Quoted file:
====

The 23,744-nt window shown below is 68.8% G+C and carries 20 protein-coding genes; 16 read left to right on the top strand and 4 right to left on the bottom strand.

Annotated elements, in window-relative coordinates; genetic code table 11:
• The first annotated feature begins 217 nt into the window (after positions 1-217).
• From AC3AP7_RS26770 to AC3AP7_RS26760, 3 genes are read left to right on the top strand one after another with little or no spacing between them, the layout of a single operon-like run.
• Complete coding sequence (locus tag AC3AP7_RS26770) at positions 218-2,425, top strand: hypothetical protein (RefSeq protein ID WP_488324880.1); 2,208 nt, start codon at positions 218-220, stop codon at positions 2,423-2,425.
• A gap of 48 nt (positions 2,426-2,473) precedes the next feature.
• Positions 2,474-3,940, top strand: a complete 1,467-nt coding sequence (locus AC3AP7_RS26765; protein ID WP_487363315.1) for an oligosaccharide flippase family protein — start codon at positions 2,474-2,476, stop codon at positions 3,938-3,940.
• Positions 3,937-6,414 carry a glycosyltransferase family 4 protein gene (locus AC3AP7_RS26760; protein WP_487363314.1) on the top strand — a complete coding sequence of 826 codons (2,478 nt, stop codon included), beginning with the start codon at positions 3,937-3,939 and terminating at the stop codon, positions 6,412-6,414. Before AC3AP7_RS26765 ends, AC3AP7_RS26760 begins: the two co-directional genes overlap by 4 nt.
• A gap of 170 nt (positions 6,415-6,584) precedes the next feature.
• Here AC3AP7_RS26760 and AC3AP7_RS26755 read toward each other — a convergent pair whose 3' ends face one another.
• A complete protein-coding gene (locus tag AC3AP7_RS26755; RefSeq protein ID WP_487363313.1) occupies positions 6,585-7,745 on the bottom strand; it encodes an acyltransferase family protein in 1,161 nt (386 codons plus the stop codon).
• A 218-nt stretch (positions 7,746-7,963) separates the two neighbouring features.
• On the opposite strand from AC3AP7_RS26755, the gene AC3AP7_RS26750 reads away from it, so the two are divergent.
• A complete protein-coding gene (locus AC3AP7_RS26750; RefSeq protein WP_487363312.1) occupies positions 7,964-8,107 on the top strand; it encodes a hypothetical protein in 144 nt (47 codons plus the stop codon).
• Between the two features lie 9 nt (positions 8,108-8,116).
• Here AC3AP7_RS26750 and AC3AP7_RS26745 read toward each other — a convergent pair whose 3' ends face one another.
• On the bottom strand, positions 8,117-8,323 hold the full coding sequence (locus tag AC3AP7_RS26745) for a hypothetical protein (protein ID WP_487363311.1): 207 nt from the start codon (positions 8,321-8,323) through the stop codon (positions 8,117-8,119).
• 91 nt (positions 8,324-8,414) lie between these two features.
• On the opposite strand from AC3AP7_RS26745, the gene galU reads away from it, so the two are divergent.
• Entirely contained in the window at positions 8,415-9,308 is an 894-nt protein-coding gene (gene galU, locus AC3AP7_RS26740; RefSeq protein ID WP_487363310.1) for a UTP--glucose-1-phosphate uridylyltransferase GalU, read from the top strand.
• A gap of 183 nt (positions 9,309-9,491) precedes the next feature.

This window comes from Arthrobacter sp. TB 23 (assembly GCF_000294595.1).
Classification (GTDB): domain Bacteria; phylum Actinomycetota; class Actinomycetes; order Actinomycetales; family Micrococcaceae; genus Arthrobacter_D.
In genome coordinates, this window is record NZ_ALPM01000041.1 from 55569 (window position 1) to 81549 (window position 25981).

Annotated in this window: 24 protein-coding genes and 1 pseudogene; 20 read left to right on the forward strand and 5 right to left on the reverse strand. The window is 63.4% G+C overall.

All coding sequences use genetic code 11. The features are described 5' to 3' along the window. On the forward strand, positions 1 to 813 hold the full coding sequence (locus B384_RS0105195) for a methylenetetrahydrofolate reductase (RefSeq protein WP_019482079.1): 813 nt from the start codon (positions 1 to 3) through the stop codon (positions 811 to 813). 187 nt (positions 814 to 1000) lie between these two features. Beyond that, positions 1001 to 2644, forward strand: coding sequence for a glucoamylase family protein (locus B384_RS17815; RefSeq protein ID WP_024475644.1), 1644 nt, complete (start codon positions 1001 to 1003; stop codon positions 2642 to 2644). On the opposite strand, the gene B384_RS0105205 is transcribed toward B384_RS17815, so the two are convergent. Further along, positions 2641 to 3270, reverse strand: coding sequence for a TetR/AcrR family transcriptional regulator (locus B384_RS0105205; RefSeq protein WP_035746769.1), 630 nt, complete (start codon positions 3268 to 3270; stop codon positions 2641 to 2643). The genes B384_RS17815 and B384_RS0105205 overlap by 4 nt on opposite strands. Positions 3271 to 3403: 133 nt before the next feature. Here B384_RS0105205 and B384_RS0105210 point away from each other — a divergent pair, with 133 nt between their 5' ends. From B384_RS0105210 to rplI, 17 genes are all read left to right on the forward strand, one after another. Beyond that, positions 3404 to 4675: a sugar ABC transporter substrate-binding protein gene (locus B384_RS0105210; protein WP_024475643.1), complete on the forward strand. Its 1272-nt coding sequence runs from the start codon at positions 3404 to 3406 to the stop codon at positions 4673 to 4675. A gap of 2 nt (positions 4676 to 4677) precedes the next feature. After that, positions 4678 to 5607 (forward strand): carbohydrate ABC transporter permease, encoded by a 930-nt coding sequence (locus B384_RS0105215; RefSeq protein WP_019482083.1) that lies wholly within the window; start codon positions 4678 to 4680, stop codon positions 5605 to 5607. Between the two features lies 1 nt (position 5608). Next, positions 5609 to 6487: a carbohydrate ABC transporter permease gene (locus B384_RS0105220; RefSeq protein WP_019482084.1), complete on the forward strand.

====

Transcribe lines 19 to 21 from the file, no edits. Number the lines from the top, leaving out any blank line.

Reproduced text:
• On the opposite strand from AC3AP7_RS26745, the gene galU reads away from it, so the two are divergent.
• Entirely contained in the window at positions 8,415-9,308 is an 894-nt protein-coding gene (gene galU, locus AC3AP7_RS26740; RefSeq protein ID WP_487363310.1) for a UTP--glucose-1-phosphate uridylyltransferase GalU, read from the top strand.
• A gap of 183 nt (positions 9,309-9,491) precedes the next feature.